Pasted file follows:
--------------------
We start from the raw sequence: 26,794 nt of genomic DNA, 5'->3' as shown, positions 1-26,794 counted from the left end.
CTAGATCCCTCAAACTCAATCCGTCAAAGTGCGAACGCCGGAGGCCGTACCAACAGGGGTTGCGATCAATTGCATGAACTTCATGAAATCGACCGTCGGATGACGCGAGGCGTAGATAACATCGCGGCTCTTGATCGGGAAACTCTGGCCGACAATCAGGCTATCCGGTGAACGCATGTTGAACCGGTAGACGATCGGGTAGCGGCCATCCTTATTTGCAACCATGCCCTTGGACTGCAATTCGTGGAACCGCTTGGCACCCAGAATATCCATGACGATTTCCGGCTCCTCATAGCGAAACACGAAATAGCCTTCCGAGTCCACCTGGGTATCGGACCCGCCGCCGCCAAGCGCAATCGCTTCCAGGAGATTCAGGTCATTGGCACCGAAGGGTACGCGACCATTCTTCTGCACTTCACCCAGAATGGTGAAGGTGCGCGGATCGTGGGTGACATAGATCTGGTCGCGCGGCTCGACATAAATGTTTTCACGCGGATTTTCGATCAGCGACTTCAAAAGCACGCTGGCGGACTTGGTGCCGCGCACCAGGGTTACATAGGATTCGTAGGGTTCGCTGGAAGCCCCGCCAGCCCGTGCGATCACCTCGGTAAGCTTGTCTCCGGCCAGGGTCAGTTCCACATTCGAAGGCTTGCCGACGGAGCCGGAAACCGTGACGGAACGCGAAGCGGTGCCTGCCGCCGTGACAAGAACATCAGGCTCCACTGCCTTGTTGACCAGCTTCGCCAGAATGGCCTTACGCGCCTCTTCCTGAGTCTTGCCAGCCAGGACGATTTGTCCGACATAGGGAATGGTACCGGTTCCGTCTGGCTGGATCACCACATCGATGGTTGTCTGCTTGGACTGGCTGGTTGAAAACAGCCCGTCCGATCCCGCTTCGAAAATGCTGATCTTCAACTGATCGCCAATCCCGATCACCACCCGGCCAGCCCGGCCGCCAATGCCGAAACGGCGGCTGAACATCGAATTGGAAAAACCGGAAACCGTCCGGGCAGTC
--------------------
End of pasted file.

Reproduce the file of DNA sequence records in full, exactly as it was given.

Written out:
We start from the raw sequence: 26,794 nt of genomic DNA, 5'->3' as shown, positions 1-26,794 counted from the left end.
CTAGATCCCTCAAACTCAATCCGTCAAAGTGCGAACGCCGGAGGCCGTACCAACAGGGGTTGCGATCAATTGCATGAACTTCATGAAATCGACCGTCGGATGACGCGAGGCGTAGATAACATCGCGGCTCTTGATCGGGAAACTCTGGCCGACAATCAGGCTATCCGGTGAACGCATGTTGAACCGGTAGACGATCGGGTAGCGGCCATCCTTATTTGCAACCATGCCCTTGGACTGCAATTCGTGGAACCGCTTGGCACCCAGAATATCCATGACGATTTCCGGCTCCTCATAGCGAAACACGAAATAGCCTTCCGAGTCCACCTGGGTATCGGACCCGCCGCCGCCAAGCGCAATCGCTTCCAGGAGATTCAGGTCATTGGCACCGAAGGGTACGCGACCATTCTTCTGCACTTCACCCAGAATGGTGAAGGTGCGCGGATCGTGGGTGACATAGATCTGGTCGCGCGGCTCGACATAAATGTTTTCACGCGGATTTTCGATCAGCGACTTCAAAAGCACGCTGGCGGACTTGGTGCCGCGCACCAGGGTTACATAGGATTCGTAGGGTTCGCTGGAAGCCCCGCCAGCCCGTGCGATCACCTCGGTAAGCTTGTCTCCGGCCAGGGTCAGTTCCACATTCGAAGGCTTGCCGACGGAGCCGGAAACCGTGACGGAACGCGAAGCGGTGCCTGCCGCCGTGACAAGAACATCAGGCTCCACTGCCTTGTTGACCAGCTTCGCCAGAATGGCCTTACGCGCCTCTTCCTGAGTCTTGCCAGCCAGGACGATTTGTCCGACATAGGGAATGGTACCGGTTCCGTCTGGCTGGATCACCACATCGATGGTTGTCTGCTTGGACTGGCTGGTTGAAAACAGCCCGTCCGATCCCGCTTCGAAAATGCTGATCTTCAACTGATCGCCAATCCCGATCACCACCCGGCCAGCCCGGCCGCCAATGCCGAAACGGCGGCTGAACATCGAATTGGAAAAACCGGAAACCGTCCGGGCAGTC